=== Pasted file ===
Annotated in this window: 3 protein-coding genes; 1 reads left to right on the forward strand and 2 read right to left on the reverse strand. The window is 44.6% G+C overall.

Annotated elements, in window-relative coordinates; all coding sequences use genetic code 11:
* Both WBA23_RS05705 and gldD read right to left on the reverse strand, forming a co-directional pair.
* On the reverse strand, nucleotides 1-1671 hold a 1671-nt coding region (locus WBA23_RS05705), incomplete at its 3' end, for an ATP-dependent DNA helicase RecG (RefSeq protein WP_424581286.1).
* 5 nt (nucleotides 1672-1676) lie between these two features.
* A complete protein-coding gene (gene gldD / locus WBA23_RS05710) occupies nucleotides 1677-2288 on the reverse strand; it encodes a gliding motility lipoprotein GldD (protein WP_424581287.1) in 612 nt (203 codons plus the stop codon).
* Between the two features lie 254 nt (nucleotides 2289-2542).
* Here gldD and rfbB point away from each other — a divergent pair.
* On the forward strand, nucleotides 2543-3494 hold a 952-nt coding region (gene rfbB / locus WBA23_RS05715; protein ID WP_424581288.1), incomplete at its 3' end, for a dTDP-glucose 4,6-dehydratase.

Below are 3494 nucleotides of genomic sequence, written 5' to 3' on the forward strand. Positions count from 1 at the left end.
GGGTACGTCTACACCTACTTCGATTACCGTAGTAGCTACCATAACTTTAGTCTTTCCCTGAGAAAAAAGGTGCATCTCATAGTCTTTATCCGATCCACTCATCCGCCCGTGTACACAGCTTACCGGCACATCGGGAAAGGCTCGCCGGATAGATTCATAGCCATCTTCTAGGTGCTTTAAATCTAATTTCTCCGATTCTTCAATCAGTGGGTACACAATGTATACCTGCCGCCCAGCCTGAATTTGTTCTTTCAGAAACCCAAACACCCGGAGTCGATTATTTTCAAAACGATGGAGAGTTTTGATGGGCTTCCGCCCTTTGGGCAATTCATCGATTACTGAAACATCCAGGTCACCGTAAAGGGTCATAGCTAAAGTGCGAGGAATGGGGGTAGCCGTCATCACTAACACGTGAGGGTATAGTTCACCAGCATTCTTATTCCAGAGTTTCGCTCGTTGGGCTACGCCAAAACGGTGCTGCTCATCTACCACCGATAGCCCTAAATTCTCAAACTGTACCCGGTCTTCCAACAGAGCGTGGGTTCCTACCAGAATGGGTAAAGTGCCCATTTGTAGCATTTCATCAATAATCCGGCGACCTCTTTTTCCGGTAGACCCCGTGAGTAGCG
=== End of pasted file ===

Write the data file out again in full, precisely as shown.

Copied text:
Annotated in this window: 3 protein-coding genes; 1 reads left to right on the forward strand and 2 read right to left on the reverse strand. The window is 44.6% G+C overall.

Annotated elements, in window-relative coordinates; all coding sequences use genetic code 11:
* Both WBA23_RS05705 and gldD read right to left on the reverse strand, forming a co-directional pair.
* On the reverse strand, nucleotides 1-1671 hold a 1671-nt coding region (locus WBA23_RS05705), incomplete at its 3' end, for an ATP-dependent DNA helicase RecG (RefSeq protein WP_424581286.1).
* 5 nt (nucleotides 1672-1676) lie between these two features.
* A complete protein-coding gene (gene gldD / locus WBA23_RS05710) occupies nucleotides 1677-2288 on the reverse strand; it encodes a gliding motility lipoprotein GldD (protein WP_424581287.1) in 612 nt (203 codons plus the stop codon).
* Between the two features lie 254 nt (nucleotides 2289-2542).
* Here gldD and rfbB point away from each other — a divergent pair.
* On the forward strand, nucleotides 2543-3494 hold a 952-nt coding region (gene rfbB / locus WBA23_RS05715; protein ID WP_424581288.1), incomplete at its 3' end, for a dTDP-glucose 4,6-dehydratase.

Below are 3494 nucleotides of genomic sequence, written 5' to 3' on the forward strand. Positions count from 1 at the left end.
GGGTACGTCTACACCTACTTCGATTACCGTAGTAGCTACCATAACTTTAGTCTTTCCCTGAGAAAAAAGGTGCATCTCATAGTCTTTATCCGATCCACTCATCCGCCCGTGTACACAGCTTACCGGCACATCGGGAAAGGCTCGCCGGATAGATTCATAGCCATCTTCTAGGTGCTTTAAATCTAATTTCTCCGATTCTTCAATCAGTGGGTACACAATGTATACCTGCCGCCCAGCCTGAATTTGTTCTTTCAGAAACCCAAACACCCGGAGTCGATTATTTTCAAAACGATGGAGAGTTTTGATGGGCTTCCGCCCTTTGGGCAATTCATCGATTACTGAAACATCCAGGTCACCGTAAAGGGTCATAGCTAAAGTGCGAGGAATGGGGGTAGCCGTCATCACTAACACGTGAGGGTATAGTTCACCAGCATTCTTATTCCAGAGTTTCGCTCGTTGGGCTACGCCAAAACGGTGCTGCTCATCTACCACCGATAGCCCTAAATTCTCAAACTGTACCCGGTCTTCCAACAGAGCGTGGGTTCCTACCAGAATGGGTAAAGTGCCCATTTGTAGCATTTCATCAATAATCCGGCGACCTCTTTTTCCGGTAGACCCCGTGAGTAGCG